Reply
  • By Frank
    March 03, 2010
    12:36 PM

    High and Low. When: Freshman year of college. Where: Introduction to Film class. How: I'm color blind. So black and white is pretty safe territory for me. I usually enjoy b&w films a bit more for this reasons. While watching High and Low I was completely immersed in the story, loving all of the twists and turns. Then, unexpectedly, pink smoke. I only knew it was pink because the next day in class someone asked "How did he make the smoke pink?" I felt a bit betrayed, but, in the end, fell in love with Kurosawa's cinema.
    Reply
  • By Tim Sheridan
    March 03, 2010
    12:47 PM

    My father had a VHS tape of Rashoman back in the 80s. I had read the short story in high school and I was curious. I was totally blown away by every aspect of the film, which reinvented the story. I it was an early experience in what potential film had as an art form. Even on a smaller TV, the visual impact, narrative invention, and great acting blew me away. I was hooked.
    Reply
  • By Sanjiv
    March 03, 2010
    12:52 PM

    My first Kurosawa was the Seven Samurai. I first saw it when I was 8 years old. I got a VHS from the local library, mainly because I was fascinated by samurai at the time (I just thought it was cool, the idea of guys who carry around swords on their belts) and because the packaging made it sound like an action-packed flick. I watched it over three days, and I absolutely loved it. Obviously, I had never really seen a movie like it at the time. I remember trying to show in to a bunch of friends later, but they were considerably less impressed with it. Nevertheless, in the 20 years since, I think I've seen Seven Samurai another 60 or 70 times, in all different venues and formats. It's still my favorite film and a constant source of inspiration for me.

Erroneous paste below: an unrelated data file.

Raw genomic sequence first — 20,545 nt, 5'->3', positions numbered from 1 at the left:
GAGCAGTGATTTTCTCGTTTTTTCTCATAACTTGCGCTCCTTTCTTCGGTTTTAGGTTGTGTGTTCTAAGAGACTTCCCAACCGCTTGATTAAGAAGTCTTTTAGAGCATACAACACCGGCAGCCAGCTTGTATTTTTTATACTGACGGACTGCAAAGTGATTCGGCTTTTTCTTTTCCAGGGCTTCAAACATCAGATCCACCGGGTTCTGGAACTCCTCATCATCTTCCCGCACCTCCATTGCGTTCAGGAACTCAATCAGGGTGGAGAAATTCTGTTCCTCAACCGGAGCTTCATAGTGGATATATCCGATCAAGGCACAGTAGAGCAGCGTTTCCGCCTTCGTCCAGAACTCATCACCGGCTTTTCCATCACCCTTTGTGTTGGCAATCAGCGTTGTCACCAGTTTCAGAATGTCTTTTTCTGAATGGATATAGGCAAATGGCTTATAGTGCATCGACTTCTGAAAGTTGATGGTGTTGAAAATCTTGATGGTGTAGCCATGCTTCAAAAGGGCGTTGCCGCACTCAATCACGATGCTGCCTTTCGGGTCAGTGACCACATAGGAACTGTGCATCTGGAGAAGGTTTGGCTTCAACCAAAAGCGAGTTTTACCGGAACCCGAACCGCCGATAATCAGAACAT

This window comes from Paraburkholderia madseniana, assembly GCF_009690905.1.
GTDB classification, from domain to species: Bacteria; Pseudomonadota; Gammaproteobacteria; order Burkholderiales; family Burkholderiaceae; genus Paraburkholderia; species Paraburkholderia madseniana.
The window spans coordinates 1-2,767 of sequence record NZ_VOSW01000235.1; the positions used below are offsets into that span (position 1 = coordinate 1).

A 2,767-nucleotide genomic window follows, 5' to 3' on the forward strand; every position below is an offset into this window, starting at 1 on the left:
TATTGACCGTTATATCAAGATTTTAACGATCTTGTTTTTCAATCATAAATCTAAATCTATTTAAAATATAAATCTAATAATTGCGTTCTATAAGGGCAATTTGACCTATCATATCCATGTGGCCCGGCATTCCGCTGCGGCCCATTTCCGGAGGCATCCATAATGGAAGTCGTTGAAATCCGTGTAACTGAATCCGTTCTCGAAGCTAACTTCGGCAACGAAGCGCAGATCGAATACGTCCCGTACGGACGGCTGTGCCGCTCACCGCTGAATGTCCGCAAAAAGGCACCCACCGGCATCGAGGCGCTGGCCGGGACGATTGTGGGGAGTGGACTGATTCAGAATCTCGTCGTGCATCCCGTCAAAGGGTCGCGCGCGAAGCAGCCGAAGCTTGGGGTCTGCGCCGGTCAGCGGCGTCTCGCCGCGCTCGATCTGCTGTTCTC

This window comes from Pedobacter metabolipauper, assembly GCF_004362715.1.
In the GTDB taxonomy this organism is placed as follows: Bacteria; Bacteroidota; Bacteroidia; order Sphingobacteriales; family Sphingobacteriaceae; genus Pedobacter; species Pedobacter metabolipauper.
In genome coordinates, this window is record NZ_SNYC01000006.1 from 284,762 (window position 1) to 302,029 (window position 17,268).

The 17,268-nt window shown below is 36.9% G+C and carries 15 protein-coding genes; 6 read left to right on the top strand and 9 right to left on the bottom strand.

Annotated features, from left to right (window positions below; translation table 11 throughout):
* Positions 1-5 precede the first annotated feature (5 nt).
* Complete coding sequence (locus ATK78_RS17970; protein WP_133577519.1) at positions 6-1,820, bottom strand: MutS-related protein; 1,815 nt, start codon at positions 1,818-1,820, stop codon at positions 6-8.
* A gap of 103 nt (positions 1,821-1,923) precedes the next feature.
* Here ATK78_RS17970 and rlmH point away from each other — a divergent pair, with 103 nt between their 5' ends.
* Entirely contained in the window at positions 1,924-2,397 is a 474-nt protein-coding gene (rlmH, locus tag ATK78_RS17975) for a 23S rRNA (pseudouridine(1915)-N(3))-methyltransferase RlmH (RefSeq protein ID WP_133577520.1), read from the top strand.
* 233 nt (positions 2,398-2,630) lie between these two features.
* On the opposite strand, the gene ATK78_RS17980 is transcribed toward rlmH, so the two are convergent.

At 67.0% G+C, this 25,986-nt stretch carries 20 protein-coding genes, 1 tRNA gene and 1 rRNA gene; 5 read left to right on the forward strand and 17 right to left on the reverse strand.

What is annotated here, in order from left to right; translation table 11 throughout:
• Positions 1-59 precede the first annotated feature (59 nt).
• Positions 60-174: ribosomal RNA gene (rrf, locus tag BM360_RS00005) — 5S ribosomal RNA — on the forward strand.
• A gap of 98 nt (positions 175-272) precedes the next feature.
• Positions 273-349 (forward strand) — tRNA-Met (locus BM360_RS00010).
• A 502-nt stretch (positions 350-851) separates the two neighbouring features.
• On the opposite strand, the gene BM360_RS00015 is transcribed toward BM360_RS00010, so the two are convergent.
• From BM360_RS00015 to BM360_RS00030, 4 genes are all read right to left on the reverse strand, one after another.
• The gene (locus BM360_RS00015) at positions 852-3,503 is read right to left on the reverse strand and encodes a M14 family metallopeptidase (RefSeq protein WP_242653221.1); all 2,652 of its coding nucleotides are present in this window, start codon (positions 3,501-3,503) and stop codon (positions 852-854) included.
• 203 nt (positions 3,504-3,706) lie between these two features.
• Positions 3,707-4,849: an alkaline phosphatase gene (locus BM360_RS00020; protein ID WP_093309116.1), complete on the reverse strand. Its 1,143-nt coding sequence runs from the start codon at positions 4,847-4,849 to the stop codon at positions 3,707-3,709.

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  • By REMY PIGNATIELLO
    March 03, 2010
    01:19 PM

    I think it was Yojimbo, very lately (only 2 years ago), thanks to your reissue. I find it really cool, plus, I had seen again Leone's Western just before, so it was a lot of fun catching the references between one another. But Mifune really stunned. I mean, he's just so cool in the movie, being the guy in the middle who's just having fun of the clans. He's awesome, really. and Kurosawa just catch this awesomeness very simply, yet very greatly. I still think Yojimbo is a very simple film, very easy to enjoy, and immediatly fun. Probably one of the Kurosawa I prefer because of this fun.
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  • By John
    March 03, 2010
    01:32 PM

    Hidden Fortress. About 5 years ago I watched an interview with George Lucas and he listed that film as one of his inspirations for Star Wars, so when I saw Hidden Fortress was coming on IFC I knew I had to watch it. over the years I found and watched all but 3 of Kurosawa's films. Criterion's Seven Samurai was the first one I bought, and currently own 3 dvd editions of it.
    Reply
  • By German G.
    March 03, 2010
    01:55 PM